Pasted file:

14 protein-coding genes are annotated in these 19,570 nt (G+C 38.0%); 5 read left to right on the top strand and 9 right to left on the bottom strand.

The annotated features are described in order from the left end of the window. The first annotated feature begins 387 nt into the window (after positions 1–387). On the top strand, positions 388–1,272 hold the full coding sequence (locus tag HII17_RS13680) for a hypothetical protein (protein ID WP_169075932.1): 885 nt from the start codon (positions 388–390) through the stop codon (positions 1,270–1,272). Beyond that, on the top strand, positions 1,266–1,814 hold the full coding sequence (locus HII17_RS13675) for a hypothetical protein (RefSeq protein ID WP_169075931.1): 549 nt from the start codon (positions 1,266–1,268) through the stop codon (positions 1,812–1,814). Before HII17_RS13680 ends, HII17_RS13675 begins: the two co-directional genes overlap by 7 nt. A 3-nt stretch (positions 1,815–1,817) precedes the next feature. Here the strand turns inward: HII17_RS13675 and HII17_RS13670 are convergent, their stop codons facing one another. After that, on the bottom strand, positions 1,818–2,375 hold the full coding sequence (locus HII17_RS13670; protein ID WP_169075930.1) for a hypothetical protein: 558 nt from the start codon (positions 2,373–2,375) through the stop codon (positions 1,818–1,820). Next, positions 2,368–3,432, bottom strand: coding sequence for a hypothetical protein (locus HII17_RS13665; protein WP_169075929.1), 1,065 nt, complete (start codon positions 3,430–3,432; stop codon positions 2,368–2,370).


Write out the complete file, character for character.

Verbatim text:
14 protein-coding genes are annotated in these 19,570 nt (G+C 38.0%); 5 read left to right on the top strand and 9 right to left on the bottom strand.

The annotated features are described in order from the left end of the window. The first annotated feature begins 387 nt into the window (after positions 1–387). On the top strand, positions 388–1,272 hold the full coding sequence (locus tag HII17_RS13680) for a hypothetical protein (protein ID WP_169075932.1): 885 nt from the start codon (positions 388–390) through the stop codon (positions 1,270–1,272). Beyond that, on the top strand, positions 1,266–1,814 hold the full coding sequence (locus HII17_RS13675) for a hypothetical protein (RefSeq protein ID WP_169075931.1): 549 nt from the start codon (positions 1,266–1,268) through the stop codon (positions 1,812–1,814). Before HII17_RS13680 ends, HII17_RS13675 begins: the two co-directional genes overlap by 7 nt. A 3-nt stretch (positions 1,815–1,817) precedes the next feature. Here the strand turns inward: HII17_RS13675 and HII17_RS13670 are convergent, their stop codons facing one another. After that, on the bottom strand, positions 1,818–2,375 hold the full coding sequence (locus HII17_RS13670; protein ID WP_169075930.1) for a hypothetical protein: 558 nt from the start codon (positions 2,373–2,375) through the stop codon (positions 1,818–1,820). Next, positions 2,368–3,432, bottom strand: coding sequence for a hypothetical protein (locus HII17_RS13665; protein WP_169075929.1), 1,065 nt, complete (start codon positions 3,430–3,432; stop codon positions 2,368–2,370).